Since ketosis is argued to be a component of the effects of calorie restriction, responsible in some part for the reliable benefits to health and longevity that result, some research groups have investigated ways to induce ketosis via treatment rather than via diet. This is a subset of broader efforts to produce calorie restriction mimetic drugs that mimic some of the effects of a low calorie diet on cellular metabolism. With the funding now pouring into the biotech startup arena, it was inevitable that some of it would make its way towards work on aspects of calorie restriction that was ready to make the leap to commercial development, and here Juvenescence and the Buck Institute have chosen to wrap a company around some of their work on ketosis.
I will say that I think the scope of benefits that can be produced via calorie restriction mimetic development is limited. We know what calorie restriction itself does in humans: it is significantly beneficial for long-term health, reduces risk of age-related disease, but doesn't extend human life span by more than a few years. We don't know just how many years, but we do know that it can't be a very large number of years, because otherwise that outcome would have been discovered long ago. Further, mimetics only capture a fraction of the benefits; calorie restriction works through countless changes to the operation of metabolism.
Thus I believe that working in this field will do little to nothing to change the shape of human life. It will produce only an incremental improvement above the state of medicine and aging that presently exists - and is unlikely to produce a larger effect than the actual practice of calorie restriction. In an age of biotechnology, with clear guides to ways in which to produce reversal of aging via repair of molecular damage, we can and should aim to achieve far more than mimicking the effects of a good diet.
Jim Mellon's crew at Juvenescence has found its latest venture idea in a popular diet making its rounds in biotech circles. Once again teaming up with the Buck Institute for Research on Aging, Juvenescence has launched BHB Therapeutics to explore preventative medicines that have potential to protect against age-related disease by inducing a state of ketosis, where the body burns fat instead of carbohydrates, spurring the production of anti-inflammatory ketone bodies. In particular, the biotech startup will focus on the ketone body beta-hydroxybutyrate, or - you guessed it - BHB.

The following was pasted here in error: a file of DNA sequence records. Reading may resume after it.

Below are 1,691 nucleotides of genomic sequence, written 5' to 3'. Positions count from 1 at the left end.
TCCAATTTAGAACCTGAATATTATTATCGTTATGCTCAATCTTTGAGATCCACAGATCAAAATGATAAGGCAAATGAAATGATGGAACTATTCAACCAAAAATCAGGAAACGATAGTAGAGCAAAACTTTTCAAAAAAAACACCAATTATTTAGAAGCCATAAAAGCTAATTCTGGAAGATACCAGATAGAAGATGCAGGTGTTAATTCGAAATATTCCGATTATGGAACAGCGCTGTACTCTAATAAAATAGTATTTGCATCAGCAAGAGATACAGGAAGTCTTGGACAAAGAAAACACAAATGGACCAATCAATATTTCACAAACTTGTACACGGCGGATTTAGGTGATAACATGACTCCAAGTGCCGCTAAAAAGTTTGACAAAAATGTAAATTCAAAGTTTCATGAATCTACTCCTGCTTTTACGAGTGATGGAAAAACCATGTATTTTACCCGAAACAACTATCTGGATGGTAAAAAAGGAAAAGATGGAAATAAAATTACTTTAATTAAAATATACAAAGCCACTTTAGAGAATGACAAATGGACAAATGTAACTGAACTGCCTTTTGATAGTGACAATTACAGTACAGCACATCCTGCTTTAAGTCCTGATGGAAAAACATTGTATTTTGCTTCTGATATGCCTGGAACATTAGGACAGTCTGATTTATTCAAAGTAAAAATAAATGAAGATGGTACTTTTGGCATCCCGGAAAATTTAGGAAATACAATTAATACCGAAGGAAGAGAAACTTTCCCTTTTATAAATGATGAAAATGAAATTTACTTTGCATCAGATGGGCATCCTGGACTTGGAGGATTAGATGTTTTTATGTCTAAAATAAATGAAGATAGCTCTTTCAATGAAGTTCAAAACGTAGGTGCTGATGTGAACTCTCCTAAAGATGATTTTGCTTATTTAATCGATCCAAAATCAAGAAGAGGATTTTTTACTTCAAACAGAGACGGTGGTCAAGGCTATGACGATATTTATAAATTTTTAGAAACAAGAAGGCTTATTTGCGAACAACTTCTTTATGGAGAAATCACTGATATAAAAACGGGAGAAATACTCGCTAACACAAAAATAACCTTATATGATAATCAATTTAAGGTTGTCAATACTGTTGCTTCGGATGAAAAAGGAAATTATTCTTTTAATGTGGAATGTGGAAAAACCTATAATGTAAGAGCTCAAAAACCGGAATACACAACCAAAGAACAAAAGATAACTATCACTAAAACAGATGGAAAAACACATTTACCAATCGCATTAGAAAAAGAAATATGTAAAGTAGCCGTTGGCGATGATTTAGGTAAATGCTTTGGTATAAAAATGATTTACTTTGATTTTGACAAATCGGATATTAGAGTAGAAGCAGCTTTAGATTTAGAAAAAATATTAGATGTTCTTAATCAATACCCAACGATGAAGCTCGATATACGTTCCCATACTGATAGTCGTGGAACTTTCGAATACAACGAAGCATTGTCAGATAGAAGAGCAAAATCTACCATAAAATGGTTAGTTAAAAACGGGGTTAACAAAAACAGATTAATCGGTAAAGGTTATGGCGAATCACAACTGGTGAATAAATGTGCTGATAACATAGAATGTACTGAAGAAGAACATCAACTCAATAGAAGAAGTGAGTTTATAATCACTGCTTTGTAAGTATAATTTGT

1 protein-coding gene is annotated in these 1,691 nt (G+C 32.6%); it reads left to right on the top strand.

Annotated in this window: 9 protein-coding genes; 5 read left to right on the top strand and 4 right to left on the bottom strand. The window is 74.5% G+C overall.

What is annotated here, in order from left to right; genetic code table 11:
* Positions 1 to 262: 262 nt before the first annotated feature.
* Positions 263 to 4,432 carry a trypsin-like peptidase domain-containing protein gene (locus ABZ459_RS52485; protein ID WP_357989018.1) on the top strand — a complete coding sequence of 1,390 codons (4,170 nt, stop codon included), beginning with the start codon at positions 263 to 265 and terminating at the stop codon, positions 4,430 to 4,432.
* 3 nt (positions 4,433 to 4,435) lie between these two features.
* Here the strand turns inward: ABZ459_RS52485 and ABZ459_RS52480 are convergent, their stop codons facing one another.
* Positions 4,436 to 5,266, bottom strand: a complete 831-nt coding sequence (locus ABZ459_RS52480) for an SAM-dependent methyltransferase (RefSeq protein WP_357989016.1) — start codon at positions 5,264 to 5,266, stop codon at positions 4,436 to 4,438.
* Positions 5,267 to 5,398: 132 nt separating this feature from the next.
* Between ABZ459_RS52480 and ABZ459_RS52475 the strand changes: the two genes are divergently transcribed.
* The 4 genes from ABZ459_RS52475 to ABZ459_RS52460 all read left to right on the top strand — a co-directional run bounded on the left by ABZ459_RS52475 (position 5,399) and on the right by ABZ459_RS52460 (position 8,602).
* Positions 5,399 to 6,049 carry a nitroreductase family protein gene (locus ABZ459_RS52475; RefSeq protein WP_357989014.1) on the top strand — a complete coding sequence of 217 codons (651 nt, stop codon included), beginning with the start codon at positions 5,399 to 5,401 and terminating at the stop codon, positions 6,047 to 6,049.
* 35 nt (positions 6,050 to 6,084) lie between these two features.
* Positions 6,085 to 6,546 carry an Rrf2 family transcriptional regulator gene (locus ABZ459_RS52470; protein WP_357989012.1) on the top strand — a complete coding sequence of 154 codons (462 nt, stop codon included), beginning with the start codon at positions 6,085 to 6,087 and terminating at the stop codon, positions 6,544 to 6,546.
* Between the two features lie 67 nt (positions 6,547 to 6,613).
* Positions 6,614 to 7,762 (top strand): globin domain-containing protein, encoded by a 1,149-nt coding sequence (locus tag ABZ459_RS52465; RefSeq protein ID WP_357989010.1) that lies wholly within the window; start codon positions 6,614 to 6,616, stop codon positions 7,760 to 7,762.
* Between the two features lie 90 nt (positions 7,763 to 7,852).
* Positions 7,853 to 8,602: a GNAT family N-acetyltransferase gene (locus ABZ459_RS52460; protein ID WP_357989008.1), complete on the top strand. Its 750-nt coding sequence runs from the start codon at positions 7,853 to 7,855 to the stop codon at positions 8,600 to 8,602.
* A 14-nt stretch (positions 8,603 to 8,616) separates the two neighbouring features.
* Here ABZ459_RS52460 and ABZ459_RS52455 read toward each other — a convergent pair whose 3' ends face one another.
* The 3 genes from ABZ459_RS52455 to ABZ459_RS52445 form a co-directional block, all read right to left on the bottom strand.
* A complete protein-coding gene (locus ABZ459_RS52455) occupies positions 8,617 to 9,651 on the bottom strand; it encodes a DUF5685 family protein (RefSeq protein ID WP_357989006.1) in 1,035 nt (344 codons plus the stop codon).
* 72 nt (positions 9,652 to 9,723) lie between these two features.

Eric Verdin, the Buck president and CEO whose research inspired another Juvenescence spinout, has discovered that BHB helps the body respond to stress. A ketogenic diet - which has been heralded for its effects in weight loss, hunger suppression as well as concentration - and the consequent long-term exposure to ketone bodies can also extend healthy lifespan in model systems. Buck researchers have generated "hard scientific data" in mice that show ketosis can be cardio-protective. "The reason we think that cardio-protection may translate to humans is because if given sugar or ketones, many people's hearts prefer ketones, whereas the brain is the opposite. If given the option between sugar or ketones, the brain will take sugar. Unfortunately, individuals when they hit 50 (plus or minus a couple years) they become insulin resistant - and then the sugar can go seriously high in a variety of organs and that leads to a variety of different pathologies."
Just days ago, Juvenescence unveiled the first $46 million tranche of a promised $100 million raise that's designed to bankroll longevity projects with the collective goal of extending the human lifespan to 150 years. So far, it's ticked off stem cell tech and organ regeneration among the fields it's established itself through joint ventures with AI groups - Insilico and Netramark - and controlling interests in AgeX and LyGenesis. The goal is to have 18 projects underway by the end of the year. Look for two or three of them to be announced over the next few weeks.